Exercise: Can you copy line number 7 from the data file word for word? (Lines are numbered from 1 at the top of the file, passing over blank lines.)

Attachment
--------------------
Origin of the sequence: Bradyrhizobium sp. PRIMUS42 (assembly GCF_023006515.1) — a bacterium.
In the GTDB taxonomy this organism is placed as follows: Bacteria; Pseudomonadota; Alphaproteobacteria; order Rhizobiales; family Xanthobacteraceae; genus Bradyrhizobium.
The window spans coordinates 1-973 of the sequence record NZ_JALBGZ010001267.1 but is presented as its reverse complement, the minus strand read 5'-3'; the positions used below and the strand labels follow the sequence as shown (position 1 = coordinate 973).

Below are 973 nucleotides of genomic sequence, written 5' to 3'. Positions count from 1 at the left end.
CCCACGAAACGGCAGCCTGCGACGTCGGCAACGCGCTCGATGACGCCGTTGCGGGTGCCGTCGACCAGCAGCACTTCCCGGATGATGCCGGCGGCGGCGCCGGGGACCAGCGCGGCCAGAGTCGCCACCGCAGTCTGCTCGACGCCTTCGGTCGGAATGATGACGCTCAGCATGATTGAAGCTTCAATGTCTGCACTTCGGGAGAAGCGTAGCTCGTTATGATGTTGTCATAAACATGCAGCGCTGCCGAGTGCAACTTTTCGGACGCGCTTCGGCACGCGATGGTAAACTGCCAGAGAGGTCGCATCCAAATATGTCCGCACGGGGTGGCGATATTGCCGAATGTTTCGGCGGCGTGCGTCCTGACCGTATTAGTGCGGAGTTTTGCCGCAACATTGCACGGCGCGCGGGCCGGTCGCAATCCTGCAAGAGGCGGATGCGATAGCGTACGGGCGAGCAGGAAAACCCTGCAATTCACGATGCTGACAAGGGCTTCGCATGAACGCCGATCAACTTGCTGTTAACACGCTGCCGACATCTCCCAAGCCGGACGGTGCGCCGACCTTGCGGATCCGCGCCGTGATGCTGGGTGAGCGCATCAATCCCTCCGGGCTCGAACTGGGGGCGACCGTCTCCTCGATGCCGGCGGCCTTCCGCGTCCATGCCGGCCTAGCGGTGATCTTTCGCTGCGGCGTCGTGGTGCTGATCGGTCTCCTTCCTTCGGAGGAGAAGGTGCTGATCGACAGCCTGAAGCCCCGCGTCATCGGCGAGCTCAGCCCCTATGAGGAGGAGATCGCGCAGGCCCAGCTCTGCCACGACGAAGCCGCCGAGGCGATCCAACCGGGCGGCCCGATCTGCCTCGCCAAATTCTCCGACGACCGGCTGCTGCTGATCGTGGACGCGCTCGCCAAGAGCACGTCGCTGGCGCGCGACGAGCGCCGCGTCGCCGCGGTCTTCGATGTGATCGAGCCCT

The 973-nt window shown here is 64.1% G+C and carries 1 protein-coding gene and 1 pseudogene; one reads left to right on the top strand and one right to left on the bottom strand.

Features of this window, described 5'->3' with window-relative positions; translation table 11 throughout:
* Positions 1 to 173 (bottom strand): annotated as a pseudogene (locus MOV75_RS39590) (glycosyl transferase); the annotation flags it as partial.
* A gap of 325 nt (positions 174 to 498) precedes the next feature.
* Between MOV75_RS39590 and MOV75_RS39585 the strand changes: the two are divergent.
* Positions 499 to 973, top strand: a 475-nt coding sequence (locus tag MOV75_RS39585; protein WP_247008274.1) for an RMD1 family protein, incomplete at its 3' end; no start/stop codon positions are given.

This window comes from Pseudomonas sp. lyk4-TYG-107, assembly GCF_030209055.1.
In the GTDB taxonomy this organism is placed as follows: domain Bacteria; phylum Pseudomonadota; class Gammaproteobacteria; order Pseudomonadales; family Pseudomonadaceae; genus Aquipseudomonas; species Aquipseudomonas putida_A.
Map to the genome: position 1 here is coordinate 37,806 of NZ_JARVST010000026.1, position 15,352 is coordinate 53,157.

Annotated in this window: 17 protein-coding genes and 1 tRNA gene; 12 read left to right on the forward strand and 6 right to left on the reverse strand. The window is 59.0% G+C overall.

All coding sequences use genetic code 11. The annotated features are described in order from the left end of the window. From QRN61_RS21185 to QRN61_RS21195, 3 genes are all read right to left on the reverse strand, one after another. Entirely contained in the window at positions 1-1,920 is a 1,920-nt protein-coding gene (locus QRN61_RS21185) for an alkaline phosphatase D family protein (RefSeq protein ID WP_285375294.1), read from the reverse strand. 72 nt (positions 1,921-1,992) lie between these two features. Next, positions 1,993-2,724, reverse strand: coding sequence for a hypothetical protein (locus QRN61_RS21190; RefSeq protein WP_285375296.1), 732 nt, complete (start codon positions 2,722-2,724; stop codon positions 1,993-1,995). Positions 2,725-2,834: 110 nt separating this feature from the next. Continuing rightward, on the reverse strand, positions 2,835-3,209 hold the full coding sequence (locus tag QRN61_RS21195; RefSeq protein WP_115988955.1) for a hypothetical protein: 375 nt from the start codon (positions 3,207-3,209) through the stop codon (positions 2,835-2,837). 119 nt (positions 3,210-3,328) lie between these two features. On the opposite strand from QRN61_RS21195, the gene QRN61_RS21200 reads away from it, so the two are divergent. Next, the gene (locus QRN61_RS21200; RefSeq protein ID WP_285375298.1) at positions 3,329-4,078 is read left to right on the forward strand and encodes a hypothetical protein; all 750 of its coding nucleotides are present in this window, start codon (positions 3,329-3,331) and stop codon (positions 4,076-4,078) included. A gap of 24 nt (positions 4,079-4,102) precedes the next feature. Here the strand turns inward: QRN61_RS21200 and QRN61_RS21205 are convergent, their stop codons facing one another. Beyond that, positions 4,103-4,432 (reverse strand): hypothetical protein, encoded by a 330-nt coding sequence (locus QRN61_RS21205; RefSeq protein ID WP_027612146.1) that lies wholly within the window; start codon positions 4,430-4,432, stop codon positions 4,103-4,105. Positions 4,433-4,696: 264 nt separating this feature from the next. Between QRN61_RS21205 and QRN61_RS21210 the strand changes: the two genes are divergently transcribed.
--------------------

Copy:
Features of this window, described 5'->3' with window-relative positions; translation table 11 throughout: